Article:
The Storming of the Bastille, while heroic, is no match for Con Air, the late 1990s Nicolas Cage flick that also takes place on July 14 and involves the freeing of prisoners.
We, as denizens of a democracy, may like to look back into history and its defining events and to seek meaning in moments when we see ourselves reflected. Americans have long considered Bastille Day as one such revelatory event — the metaphorical fecundity of the Bastille (a symbol of French royal authority) meeting its downfall in 1789, the very year an independent America was having her bat-mitzvah.
But as we cherish the symbols of old, we should also look for new motifs. There may be no better place to look than late-1990s Jerry Bruckheimer films, full of post-Cold War America at its most cocksure. It's our vulnerabilities in this era, a quieter span of years, that we see our constituent fears on display. Politically and spiritually, films like Con Air remain relevant.
Con Air is the story of Cameron Poe (Nicolas Cage), a former Army Ranger, who gets sentenced to jail for involuntary manslaughter. In the film's opening scenes, moments after he finds out his wife (Monica Potter) is pregnant, they are attacked by a gang of drunken men outside a bar and Poe kills a man just to watch him die while defending his wife.
In a prescient nod to the rise of "Stand Your Ground" laws, Poe is convicted on the grounds that his Ranger training made him capable of acting with lethal force. Like a boss, Poe serves his time until he makes parole on July 14, which is Bastille Day (yes), but also his daughter's birthday and the day Poe will meet his daughter for the very first time.
Set to fly home to Alabama, Poe, with the hokiest of drawls, joins a plane full of convicts when the plane is hijacked by hilarious evil genius Cyrus "The Virus" Grissom (John Malkovich). Innocent guards are in danger. Dangerous men may escape and wreak havoc. A stuffed bunny is imperiled.
Does Poe tend to his ailing diabetic cellmate Baby-O (Mykelti Williamson) and lay low so that he may deliver the stuffed bunny he got for his daughter's birthday? Or does Poe fight back?
It's a trick question: Poe does both, furtively sabotaging the escape mission while pretending to play along. (Warning: graphic scene ahead)
It's the swan song of American nuance before the you're-with-us-or-against-us credo was codified.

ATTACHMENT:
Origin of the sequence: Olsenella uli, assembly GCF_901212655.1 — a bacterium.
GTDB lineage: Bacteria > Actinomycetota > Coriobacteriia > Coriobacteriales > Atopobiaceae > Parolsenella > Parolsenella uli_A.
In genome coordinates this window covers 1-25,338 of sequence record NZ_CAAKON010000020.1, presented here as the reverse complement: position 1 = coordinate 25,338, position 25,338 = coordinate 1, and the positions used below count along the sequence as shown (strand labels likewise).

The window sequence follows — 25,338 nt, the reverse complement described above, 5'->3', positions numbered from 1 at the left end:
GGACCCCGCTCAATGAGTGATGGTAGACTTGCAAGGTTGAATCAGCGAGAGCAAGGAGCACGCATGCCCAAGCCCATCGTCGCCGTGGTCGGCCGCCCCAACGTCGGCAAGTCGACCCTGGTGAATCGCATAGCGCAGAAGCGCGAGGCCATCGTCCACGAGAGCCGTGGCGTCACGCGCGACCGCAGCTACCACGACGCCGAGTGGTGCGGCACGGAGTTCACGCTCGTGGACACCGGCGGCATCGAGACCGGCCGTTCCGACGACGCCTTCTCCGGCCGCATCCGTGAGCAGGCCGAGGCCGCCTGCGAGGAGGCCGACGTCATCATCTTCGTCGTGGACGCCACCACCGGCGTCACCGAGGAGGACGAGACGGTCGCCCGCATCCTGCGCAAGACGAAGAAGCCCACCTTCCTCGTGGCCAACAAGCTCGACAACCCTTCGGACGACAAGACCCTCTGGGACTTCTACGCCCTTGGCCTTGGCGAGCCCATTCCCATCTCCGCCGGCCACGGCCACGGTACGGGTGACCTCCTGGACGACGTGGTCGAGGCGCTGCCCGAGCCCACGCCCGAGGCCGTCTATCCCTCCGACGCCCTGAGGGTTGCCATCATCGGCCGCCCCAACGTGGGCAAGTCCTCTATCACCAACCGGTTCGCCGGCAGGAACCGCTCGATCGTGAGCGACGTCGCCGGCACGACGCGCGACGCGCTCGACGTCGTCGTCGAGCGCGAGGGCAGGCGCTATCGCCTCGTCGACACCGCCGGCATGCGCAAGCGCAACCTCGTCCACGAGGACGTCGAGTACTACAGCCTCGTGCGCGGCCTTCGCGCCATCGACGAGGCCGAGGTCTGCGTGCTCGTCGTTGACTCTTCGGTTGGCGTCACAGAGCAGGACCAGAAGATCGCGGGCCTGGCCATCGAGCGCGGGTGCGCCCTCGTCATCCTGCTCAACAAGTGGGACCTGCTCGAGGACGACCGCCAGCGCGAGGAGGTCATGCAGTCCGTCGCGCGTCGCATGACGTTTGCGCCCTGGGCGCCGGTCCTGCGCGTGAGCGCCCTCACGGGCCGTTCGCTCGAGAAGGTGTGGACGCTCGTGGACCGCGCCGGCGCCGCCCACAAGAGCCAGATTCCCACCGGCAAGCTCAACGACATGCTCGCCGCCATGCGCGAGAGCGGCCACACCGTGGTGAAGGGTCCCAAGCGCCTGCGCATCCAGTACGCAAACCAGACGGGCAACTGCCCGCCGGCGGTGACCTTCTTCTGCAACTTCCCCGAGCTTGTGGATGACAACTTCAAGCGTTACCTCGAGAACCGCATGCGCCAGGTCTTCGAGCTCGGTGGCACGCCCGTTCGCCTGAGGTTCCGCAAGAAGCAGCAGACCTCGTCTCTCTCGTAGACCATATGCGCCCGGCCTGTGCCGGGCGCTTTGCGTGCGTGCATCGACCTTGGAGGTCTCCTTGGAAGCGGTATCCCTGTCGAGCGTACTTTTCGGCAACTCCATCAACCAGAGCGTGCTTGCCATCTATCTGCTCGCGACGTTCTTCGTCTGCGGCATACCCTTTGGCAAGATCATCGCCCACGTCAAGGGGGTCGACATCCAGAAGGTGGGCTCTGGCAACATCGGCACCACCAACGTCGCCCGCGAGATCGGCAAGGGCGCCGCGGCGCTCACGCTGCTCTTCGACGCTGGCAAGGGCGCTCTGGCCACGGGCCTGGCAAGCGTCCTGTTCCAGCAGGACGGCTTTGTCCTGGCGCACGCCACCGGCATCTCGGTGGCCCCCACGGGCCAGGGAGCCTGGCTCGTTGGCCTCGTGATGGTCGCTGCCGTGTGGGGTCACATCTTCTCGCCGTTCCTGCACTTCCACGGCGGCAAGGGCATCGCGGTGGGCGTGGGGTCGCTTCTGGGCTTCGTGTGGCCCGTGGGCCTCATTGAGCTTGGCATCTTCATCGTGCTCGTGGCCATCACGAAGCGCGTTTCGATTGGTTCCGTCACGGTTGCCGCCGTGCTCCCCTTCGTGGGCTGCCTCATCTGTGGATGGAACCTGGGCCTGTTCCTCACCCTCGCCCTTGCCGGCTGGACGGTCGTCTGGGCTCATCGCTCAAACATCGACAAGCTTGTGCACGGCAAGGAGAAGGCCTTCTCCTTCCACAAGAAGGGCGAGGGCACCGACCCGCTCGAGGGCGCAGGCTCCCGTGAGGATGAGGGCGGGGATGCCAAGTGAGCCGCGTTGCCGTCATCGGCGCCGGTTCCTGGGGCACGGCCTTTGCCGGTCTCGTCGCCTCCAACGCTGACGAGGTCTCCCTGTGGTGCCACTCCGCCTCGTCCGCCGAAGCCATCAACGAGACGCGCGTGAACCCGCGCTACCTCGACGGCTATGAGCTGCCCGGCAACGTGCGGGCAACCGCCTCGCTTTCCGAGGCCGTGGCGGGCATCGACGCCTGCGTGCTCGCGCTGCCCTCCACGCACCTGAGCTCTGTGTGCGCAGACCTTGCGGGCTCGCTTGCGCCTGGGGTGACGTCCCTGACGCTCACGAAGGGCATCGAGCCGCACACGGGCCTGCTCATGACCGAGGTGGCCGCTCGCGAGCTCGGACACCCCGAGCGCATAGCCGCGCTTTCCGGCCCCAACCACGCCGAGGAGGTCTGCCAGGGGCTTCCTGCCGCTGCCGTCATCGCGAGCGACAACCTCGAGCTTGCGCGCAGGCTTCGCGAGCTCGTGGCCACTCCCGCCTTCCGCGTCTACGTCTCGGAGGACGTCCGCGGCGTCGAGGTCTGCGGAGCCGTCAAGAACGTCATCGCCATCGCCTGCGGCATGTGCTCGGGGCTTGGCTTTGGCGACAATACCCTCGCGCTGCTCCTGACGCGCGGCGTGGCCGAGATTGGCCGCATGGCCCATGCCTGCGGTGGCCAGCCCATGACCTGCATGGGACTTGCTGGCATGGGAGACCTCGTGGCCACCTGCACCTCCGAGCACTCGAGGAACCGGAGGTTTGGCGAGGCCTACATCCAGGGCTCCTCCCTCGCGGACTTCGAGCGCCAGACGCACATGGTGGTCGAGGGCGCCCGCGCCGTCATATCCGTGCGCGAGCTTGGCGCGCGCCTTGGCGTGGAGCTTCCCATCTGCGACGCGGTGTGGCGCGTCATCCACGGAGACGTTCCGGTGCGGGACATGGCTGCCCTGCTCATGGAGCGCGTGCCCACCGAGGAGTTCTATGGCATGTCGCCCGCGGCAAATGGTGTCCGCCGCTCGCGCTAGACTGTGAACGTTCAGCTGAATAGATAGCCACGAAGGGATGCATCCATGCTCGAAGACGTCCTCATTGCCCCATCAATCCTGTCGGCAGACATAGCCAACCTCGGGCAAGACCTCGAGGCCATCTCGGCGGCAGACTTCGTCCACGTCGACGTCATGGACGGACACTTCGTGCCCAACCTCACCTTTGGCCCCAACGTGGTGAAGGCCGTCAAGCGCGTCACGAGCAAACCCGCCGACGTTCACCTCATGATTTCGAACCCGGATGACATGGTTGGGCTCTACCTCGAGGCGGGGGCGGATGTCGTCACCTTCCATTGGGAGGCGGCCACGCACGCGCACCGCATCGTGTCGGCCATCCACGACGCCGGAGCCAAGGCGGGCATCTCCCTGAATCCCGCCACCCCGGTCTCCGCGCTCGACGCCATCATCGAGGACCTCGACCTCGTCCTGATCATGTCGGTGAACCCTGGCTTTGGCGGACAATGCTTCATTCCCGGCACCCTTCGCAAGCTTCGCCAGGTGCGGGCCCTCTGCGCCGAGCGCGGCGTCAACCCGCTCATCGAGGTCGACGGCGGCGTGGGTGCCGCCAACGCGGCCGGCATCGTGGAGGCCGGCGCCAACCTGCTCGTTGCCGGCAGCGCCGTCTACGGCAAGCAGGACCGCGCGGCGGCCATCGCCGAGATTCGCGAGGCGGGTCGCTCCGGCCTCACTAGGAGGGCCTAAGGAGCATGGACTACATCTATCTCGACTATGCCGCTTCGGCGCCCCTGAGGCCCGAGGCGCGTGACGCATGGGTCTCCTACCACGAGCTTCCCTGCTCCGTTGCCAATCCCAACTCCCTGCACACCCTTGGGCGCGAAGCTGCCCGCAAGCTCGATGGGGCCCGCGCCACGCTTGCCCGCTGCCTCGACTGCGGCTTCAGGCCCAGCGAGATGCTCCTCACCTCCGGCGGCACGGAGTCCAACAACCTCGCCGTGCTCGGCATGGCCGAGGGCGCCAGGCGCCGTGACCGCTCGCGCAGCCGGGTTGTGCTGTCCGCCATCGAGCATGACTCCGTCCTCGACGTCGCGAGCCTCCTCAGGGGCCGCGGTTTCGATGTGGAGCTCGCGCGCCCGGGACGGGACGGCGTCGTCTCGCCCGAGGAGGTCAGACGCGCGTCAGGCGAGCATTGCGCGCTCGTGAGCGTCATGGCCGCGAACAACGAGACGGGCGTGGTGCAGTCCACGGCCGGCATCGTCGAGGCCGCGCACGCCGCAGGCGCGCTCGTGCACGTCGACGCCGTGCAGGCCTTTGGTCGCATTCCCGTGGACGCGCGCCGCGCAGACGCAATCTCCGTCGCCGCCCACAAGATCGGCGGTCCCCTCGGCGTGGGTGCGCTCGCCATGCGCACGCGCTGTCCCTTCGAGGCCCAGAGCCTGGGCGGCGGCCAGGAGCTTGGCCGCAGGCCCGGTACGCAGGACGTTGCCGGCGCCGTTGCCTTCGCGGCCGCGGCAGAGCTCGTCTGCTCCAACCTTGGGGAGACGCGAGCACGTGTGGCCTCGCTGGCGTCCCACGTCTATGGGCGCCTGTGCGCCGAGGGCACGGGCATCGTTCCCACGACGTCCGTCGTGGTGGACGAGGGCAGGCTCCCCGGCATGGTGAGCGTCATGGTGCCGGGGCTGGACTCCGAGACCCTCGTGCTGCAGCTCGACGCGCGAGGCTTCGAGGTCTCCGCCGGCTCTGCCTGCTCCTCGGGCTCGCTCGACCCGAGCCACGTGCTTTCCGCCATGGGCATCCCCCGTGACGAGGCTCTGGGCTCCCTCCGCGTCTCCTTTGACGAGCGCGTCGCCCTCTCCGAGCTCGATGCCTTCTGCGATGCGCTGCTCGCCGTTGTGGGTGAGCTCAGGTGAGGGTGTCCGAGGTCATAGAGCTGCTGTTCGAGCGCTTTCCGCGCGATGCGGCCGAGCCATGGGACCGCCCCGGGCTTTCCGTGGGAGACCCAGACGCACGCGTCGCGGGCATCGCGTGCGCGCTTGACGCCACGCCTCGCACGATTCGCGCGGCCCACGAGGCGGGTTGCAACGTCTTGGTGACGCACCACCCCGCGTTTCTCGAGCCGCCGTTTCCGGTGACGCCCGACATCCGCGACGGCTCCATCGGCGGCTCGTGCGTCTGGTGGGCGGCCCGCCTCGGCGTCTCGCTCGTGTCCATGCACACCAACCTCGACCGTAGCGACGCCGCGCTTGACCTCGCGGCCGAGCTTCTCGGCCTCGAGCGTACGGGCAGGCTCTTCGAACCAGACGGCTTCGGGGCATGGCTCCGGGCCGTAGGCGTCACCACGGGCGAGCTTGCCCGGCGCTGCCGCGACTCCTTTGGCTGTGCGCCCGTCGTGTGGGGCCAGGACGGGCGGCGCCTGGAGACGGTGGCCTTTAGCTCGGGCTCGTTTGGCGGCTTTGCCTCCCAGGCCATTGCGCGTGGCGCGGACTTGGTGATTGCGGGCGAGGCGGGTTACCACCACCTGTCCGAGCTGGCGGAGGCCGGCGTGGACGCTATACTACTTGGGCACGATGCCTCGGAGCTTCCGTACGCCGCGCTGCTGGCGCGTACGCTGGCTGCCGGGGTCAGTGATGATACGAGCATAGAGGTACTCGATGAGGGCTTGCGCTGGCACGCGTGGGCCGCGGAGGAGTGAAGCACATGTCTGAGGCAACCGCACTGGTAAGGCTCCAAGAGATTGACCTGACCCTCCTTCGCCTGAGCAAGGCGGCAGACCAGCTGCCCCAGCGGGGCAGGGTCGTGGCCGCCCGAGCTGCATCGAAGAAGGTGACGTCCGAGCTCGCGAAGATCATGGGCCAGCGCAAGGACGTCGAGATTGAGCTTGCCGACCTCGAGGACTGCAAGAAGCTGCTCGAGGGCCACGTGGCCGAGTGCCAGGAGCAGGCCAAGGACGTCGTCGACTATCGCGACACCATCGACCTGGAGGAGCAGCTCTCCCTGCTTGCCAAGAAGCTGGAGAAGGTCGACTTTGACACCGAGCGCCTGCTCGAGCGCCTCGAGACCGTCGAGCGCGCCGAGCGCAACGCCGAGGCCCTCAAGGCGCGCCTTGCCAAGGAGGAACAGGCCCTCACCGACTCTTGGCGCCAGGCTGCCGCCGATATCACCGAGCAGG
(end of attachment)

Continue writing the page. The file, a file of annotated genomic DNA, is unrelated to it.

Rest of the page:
But there's more to it than its righteous violence. In his review of Con Air, Roger Ebert wrote:
On the ground, we meet a good-guy U.S. marshal (John Cusack), and a mad dog DEA agent (Colm Meany) whose solution to the problem is to blow the commandeered plane out of the air.
Ebert may be selling them short. Within the philosophical system of Con Air, there is not just simply good-guy and mad dog, but Abraham (Cusack) and the God of the Old Testament (Meany) arguing over the sanctity of one good life amid all the ambient evil.
This is a big cast, but easy to keep straight, because everyone is typecast and never does anything out of character."
This may be true. But the convicts on the plane are guilty of crimes that still shake our national character some 17 years later. Malkovich delivers a charismatic performance as a criminal mastermind, not only because he is clever, but because he too abhors the rapist aboard (Danny Trejo) even as he looks in awe upon the serial killer (Steve Buscemi), who, like many underserved criminals, is seemingly stricken with a mental illness. He understands the context that created the black militant (Ving Rhames), even as he eyes him warily.
In the end, the day is saved by Poe, a man who defended the system as a Ranger, was wronged by the system, and ultimately defended it again anyway. Half of Vegas is destroyed along the way. The faith of the good-guy U.S. Marshal wins out over the mad dog DEA agent, whose cherished Corvette gets flung into the ether by the convict plane. Poe's daughter gets her bunny.
Larkin: You're a free man, Poe. What are you doing?
Poe: I can't trade a man's life for my own, Larkin. That's all.
Happy Con Air Day, hummingbirds.
This article is from the archive of our partner The Wire.